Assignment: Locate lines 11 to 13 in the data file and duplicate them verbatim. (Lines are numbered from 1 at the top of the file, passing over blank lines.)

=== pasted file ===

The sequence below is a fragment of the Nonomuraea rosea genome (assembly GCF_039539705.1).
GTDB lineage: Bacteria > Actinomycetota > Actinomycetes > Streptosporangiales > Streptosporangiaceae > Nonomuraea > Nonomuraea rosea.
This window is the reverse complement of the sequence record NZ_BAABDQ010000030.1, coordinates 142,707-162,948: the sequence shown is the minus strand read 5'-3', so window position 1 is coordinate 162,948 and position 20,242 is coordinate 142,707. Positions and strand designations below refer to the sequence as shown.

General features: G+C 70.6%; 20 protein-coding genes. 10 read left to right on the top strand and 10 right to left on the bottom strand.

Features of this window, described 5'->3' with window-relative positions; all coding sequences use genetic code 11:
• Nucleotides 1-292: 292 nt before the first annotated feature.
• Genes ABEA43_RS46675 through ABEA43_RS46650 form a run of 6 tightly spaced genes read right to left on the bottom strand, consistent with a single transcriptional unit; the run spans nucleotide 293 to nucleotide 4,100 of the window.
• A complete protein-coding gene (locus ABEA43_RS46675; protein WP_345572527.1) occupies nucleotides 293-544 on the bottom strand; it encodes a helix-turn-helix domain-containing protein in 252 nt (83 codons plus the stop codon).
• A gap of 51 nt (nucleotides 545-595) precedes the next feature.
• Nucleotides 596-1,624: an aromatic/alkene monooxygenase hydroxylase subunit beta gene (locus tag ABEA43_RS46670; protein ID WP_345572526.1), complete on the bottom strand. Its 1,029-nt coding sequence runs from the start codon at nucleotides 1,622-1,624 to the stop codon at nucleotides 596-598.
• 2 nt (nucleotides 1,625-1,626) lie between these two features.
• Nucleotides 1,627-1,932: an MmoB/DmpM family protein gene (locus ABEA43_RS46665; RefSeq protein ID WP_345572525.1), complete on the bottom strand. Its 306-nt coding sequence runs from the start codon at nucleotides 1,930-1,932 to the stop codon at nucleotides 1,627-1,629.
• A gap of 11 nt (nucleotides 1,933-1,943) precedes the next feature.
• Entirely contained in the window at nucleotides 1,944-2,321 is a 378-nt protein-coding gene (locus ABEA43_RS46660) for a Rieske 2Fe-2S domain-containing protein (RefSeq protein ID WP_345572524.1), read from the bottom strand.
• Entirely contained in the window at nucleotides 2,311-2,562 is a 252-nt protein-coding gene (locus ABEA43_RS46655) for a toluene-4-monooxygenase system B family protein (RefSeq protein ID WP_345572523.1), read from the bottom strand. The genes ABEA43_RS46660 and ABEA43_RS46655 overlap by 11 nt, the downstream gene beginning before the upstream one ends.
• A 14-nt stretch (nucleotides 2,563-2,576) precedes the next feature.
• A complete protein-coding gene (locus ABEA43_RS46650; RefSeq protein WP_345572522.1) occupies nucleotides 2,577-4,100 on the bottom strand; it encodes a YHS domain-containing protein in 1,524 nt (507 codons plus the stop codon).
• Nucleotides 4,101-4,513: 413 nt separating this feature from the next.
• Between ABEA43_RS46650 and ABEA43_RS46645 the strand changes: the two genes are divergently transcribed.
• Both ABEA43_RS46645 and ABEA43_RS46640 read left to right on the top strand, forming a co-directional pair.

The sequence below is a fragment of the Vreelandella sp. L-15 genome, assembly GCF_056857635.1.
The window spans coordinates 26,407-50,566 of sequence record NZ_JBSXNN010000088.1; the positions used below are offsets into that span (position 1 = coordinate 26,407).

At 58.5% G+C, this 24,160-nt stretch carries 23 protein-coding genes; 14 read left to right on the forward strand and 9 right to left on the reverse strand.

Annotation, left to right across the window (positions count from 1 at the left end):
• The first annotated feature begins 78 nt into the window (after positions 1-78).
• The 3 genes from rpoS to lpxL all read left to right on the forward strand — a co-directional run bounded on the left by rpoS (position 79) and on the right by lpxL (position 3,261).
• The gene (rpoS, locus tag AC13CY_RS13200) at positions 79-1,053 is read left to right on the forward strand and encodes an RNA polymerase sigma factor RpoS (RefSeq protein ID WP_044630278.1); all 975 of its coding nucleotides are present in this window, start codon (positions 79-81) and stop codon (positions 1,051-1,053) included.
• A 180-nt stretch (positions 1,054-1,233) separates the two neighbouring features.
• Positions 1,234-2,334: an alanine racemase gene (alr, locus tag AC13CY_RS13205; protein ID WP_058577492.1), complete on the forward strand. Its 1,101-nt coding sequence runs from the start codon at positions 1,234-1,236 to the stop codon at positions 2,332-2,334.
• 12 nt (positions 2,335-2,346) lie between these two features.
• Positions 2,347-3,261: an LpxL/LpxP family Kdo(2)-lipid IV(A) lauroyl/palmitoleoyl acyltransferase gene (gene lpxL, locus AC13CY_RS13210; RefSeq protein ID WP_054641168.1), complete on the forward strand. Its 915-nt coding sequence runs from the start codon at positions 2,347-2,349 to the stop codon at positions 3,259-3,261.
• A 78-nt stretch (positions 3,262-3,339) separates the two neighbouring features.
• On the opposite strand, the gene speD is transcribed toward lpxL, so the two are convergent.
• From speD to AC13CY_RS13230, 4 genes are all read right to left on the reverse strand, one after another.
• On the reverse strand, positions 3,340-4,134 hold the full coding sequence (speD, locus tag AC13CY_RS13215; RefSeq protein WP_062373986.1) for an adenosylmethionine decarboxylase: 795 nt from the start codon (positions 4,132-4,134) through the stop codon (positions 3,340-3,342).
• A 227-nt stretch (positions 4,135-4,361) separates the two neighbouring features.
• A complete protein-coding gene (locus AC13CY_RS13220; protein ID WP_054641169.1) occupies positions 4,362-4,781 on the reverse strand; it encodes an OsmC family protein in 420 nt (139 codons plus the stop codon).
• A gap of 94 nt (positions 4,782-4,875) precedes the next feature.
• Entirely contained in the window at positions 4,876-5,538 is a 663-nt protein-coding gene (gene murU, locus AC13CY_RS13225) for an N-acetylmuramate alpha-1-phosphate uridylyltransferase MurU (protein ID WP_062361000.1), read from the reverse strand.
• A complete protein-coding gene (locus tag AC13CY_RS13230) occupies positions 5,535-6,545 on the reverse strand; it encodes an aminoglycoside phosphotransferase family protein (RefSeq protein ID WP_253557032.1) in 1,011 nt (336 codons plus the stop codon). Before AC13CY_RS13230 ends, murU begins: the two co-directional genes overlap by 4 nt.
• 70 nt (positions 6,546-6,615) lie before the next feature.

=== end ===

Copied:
• 2 nt (nucleotides 1,625-1,626) lie between these two features.
• Nucleotides 1,627-1,932: an MmoB/DmpM family protein gene (locus ABEA43_RS46665; RefSeq protein ID WP_345572525.1), complete on the bottom strand. Its 306-nt coding sequence runs from the start codon at nucleotides 1,930-1,932 to the stop codon at nucleotides 1,627-1,629.
• A gap of 11 nt (nucleotides 1,933-1,943) precedes the next feature.